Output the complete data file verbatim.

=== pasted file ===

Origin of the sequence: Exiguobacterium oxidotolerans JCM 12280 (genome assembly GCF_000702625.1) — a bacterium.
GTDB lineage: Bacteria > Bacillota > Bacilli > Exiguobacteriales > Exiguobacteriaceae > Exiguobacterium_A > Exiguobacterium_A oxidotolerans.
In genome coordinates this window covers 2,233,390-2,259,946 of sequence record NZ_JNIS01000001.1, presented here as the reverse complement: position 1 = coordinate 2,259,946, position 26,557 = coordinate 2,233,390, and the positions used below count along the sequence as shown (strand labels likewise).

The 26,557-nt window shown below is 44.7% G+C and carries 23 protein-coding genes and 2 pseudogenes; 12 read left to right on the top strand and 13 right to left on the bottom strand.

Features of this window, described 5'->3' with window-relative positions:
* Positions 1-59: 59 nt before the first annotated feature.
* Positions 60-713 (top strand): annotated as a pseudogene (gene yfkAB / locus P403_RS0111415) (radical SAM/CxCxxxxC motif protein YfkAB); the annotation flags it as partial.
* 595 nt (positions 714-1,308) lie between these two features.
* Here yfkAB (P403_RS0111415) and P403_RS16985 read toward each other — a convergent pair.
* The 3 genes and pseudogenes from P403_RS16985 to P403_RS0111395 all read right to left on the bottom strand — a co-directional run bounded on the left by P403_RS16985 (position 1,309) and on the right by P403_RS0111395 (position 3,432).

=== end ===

Origin of the sequence: Exiguobacterium oxidotolerans JCM 12280 (genome assembly GCF_000702625.1) — a bacterium.
GTDB lineage: Bacteria > Bacillota > Bacilli > Exiguobacteriales > Exiguobacteriaceae > Exiguobacterium_A > Exiguobacterium_A oxidotolerans.
In genome coordinates this window covers 2,233,390-2,259,946 of sequence record NZ_JNIS01000001.1, presented here as the reverse complement: position 1 = coordinate 2,259,946, position 26,557 = coordinate 2,233,390, and the positions used below count along the sequence as shown (strand labels likewise).

The 26,557-nt window shown below is 44.7% G+C and carries 23 protein-coding genes and 2 pseudogenes; 12 read left to right on the top strand and 13 right to left on the bottom strand.

Features of this window, described 5'->3' with window-relative positions:
* Positions 1-59: 59 nt before the first annotated feature.
* Positions 60-713 (top strand): annotated as a pseudogene (gene yfkAB / locus P403_RS0111415) (radical SAM/CxCxxxxC motif protein YfkAB); the annotation flags it as partial.
* 595 nt (positions 714-1,308) lie between these two features.
* Here yfkAB (P403_RS0111415) and P403_RS16985 read toward each other — a convergent pair.
* The 3 genes and pseudogenes from P403_RS16985 to P403_RS0111395 all read right to left on the bottom strand — a co-directional run bounded on the left by P403_RS16985 (position 1,309) and on the right by P403_RS0111395 (position 3,432).